How to Read Food Labels

Nutrition labeling is only required on food making a nutrition claim.  However, you can find nutritional information on almost all processed foods.  Here is how to read these labels.

  1. Nutrition information is given for a “single serving”.  The “single size” and “number of servings per container” permit you to calculate calories and nutrients in what you eat.
  2. Amounts of protein, carbohydrates and fat per serving are listed in grams.  Sodium is listed in milligrams.
  3. Percentage of the U.S. recommended daily allowances (USRDA) for protein, vitamin A, vitamin C, three B vitamins (thiamin, niacin and riboflavin), calcium, and iron are often listed.

List of Ingredients:

All ingredients are listed in order of predominance by weight.  If, for example, corn is listed first, then that product has more corn by weight than other ingredients.  The only foods not required to list all ingredients are so-called standardized foods.  These standards of identity set by the FDA (Food and Drug Administration) require that all foods called by a particular name (such as ketchup or mayonnaise) contain certain mandatory ingredients.  You can identify food high in sugar, fat, or sodium if those nutrients are in the main ingredients, i.e., one of the first three ingredients listed.  Sugar, fat, and sodium, however, have other names to look for.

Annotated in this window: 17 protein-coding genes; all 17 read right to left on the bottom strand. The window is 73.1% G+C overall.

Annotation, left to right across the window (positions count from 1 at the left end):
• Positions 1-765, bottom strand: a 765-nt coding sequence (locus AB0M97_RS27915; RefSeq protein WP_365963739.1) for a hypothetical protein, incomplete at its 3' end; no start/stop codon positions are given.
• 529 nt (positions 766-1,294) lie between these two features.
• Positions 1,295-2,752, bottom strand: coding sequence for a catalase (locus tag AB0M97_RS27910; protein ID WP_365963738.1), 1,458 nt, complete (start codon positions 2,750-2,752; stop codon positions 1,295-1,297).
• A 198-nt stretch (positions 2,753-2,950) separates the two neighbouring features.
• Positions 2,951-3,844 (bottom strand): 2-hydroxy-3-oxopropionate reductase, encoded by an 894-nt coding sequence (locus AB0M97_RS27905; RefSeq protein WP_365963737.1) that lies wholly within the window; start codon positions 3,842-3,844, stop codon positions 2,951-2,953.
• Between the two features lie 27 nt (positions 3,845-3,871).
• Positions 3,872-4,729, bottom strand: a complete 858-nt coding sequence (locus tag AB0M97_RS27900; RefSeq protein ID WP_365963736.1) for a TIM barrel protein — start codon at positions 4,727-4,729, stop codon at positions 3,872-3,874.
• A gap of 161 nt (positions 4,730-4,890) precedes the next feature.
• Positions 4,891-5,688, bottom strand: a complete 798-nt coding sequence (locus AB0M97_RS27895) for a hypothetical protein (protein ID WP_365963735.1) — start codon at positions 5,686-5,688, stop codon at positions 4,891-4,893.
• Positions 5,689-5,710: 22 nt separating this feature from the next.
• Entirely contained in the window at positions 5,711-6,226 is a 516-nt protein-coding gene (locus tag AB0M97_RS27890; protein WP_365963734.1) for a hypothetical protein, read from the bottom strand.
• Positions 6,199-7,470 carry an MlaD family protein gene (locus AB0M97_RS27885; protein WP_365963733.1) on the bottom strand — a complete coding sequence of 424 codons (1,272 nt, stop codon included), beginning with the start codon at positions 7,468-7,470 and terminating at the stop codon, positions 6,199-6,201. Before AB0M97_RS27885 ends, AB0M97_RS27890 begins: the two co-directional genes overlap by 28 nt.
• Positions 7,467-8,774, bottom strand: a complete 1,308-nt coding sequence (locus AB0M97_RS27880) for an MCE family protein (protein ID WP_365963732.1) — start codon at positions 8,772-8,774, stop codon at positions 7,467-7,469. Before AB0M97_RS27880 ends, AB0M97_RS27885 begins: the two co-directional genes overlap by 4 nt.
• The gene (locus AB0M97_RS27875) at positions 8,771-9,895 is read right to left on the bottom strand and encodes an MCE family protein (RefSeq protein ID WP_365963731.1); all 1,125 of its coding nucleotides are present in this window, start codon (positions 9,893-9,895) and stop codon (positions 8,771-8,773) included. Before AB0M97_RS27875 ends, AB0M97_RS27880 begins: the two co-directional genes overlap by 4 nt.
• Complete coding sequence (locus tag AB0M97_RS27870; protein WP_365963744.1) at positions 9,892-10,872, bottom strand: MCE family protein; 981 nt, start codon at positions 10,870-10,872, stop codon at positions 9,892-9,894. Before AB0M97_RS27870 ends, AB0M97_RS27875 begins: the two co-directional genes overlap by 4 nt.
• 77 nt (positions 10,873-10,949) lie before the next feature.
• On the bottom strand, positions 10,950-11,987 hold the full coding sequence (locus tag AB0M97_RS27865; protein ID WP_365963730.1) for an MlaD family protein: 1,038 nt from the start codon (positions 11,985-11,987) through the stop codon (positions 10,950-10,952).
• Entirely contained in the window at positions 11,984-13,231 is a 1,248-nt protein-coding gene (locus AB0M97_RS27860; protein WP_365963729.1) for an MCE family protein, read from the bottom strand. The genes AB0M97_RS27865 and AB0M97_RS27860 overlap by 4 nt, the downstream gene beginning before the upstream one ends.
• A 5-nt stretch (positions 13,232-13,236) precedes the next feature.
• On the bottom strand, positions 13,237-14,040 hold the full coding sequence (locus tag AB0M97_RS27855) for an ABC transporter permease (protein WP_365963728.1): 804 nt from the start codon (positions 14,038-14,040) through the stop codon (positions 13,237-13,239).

Sugar: Corn Syrup, molasses, glucose, fructose, dextrose.

Fat: Butter, lard, oil, margarine, hydrogenated shortening.

Sodium: Salt, MSG, sodium-based preservatives such as sodium citrate.

Product Dating:

Manufactures may use product dating but are not required to do so by the FDA.  To benefit from this specific information, consumers need to know the commonly used types:

Pack Date:  Date food was manufactured, processed or packed.  You must know normal shelf life of the product.

Pull or Sell Date:  Last date product should be sold, if stored and handled properly.  It allows for home storage time, such as refrigerating milk.

Expiration Date:  Last date food should be eaten or used.

Freshness Date:  For baked goods.  Food might not taste as good after the date, but it’s wholesome and safe.

Definitions of Label Terms:

Diet:  A product that contains no more than 40 calories per serving or has at least one third fewer calories than the regular product.

Dietetic:  One or more ingredient (usually sodium or sugar) has been changed, substituted, or restricted.  Not necessarily low in calories.

Lean:  Nor more than 10% fat by weight, not by calories.

Extra-Lean:  No more than 5% fat by weight than the original product.

Leaner:  At least 25% less fat by weight than the original product.

Light/Lite:  For meat and poultry, USDA policy says “light” means 25% less sodium, salt, breading, calories, or fat.  For other foods, there’s no legal definition.  Currently, the term is used for foods that contain less sodium, calories, fat, sugar, or calorie content.

Low Calorie:  No more than 40 calories per serving.  Watch serving size.  Foods naturally low in calories cannot be labeled “low calorie.’

Sugar-free/Sugarless:  Has no sucrose (table sugar), but may have other sweeteners like honey, or sorbitol.  Not always low calorie.

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